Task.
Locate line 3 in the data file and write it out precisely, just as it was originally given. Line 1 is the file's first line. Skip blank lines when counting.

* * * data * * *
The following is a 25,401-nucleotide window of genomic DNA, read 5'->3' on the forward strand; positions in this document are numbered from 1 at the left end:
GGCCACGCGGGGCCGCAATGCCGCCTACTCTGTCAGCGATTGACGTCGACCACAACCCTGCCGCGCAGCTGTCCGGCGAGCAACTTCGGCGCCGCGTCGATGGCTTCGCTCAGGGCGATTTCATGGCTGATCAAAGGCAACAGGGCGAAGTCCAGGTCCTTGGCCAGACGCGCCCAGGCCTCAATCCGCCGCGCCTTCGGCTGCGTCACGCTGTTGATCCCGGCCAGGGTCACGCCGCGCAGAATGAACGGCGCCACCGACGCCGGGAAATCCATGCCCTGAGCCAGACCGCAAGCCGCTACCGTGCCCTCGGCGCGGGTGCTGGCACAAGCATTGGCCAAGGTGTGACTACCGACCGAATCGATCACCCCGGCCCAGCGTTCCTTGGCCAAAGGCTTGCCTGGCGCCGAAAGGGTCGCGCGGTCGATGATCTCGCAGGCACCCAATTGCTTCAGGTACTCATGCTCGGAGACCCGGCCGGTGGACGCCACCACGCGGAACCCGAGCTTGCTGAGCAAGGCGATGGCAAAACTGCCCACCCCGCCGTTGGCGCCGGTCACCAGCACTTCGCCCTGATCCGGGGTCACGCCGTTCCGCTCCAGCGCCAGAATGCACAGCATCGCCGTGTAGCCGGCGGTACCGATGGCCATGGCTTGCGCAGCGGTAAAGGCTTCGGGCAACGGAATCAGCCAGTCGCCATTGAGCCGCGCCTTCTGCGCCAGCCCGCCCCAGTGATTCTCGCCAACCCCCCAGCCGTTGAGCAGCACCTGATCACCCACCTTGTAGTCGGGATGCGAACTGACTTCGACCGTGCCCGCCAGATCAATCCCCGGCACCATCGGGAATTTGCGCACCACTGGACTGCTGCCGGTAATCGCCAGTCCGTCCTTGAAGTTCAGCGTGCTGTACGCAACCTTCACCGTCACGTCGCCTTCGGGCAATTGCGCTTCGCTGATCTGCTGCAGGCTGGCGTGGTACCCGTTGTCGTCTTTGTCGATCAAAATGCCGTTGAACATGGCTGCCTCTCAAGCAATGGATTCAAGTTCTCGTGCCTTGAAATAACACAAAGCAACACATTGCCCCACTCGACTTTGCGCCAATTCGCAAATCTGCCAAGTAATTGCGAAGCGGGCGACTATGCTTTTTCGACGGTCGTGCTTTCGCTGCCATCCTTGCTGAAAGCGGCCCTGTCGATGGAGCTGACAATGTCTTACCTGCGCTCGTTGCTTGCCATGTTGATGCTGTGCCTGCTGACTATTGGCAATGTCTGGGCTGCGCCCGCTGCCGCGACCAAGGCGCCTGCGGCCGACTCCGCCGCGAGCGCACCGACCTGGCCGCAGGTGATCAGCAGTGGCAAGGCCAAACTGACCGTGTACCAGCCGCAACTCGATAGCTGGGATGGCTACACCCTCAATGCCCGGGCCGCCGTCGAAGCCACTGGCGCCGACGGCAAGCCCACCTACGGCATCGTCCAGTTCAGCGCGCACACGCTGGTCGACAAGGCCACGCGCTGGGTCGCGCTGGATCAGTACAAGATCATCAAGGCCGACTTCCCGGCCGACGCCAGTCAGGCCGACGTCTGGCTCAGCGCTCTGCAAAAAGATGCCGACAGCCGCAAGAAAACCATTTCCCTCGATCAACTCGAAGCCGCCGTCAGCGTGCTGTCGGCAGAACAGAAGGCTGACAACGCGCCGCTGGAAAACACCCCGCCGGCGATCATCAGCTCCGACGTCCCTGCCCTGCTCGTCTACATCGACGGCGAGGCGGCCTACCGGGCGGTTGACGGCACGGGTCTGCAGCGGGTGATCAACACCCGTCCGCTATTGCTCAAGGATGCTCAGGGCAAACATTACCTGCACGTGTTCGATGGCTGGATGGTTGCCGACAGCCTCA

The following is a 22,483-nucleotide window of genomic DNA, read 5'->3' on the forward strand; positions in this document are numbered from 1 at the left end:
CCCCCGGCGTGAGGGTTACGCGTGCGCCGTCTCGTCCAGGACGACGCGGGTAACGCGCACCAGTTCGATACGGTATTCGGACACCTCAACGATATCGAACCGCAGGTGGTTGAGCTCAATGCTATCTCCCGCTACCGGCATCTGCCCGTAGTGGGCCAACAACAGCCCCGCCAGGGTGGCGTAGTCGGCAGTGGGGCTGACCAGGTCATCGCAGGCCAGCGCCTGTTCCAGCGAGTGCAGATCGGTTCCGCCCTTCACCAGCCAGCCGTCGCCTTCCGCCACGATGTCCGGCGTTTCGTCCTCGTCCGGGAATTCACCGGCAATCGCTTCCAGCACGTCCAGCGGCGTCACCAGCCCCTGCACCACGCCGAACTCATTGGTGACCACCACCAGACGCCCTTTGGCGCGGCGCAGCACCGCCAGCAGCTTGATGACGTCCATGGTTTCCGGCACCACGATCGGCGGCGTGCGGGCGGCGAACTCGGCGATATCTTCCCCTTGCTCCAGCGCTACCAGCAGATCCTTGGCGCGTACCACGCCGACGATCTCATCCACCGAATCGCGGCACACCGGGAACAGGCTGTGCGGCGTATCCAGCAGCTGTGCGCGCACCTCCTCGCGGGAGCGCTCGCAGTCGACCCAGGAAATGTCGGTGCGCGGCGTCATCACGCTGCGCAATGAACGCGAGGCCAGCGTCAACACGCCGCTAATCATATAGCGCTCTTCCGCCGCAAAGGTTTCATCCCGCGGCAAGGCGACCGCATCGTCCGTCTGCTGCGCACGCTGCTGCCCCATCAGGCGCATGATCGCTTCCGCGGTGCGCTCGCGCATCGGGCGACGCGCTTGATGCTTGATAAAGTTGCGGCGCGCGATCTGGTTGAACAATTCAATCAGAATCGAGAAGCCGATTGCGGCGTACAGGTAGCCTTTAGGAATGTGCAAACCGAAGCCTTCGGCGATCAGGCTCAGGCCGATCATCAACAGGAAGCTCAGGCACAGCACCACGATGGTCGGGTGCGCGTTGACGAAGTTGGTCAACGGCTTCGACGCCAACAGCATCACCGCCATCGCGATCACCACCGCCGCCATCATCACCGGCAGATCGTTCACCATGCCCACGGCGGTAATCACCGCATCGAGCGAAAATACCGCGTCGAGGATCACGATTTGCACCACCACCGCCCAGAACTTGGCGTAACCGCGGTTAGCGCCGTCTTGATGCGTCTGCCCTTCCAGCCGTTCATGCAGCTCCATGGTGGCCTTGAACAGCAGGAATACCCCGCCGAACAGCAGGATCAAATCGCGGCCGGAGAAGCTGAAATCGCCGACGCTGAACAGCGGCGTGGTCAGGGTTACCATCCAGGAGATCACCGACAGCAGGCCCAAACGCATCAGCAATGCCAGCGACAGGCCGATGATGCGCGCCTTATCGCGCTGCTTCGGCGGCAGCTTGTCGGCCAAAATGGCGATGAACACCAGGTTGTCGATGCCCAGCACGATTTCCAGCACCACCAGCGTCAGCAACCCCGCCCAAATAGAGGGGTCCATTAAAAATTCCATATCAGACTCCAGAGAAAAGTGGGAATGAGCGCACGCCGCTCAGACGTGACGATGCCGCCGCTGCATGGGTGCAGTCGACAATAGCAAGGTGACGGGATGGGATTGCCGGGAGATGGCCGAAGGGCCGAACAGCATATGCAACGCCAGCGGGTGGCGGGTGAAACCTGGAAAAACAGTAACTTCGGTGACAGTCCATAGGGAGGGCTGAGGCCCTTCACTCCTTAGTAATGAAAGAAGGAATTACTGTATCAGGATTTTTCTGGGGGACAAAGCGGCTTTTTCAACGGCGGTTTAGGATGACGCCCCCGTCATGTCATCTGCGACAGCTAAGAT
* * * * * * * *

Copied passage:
The following is a 22,483-nucleotide window of genomic DNA, read 5'->3' on the forward strand; positions in this document are numbered from 1 at the left end: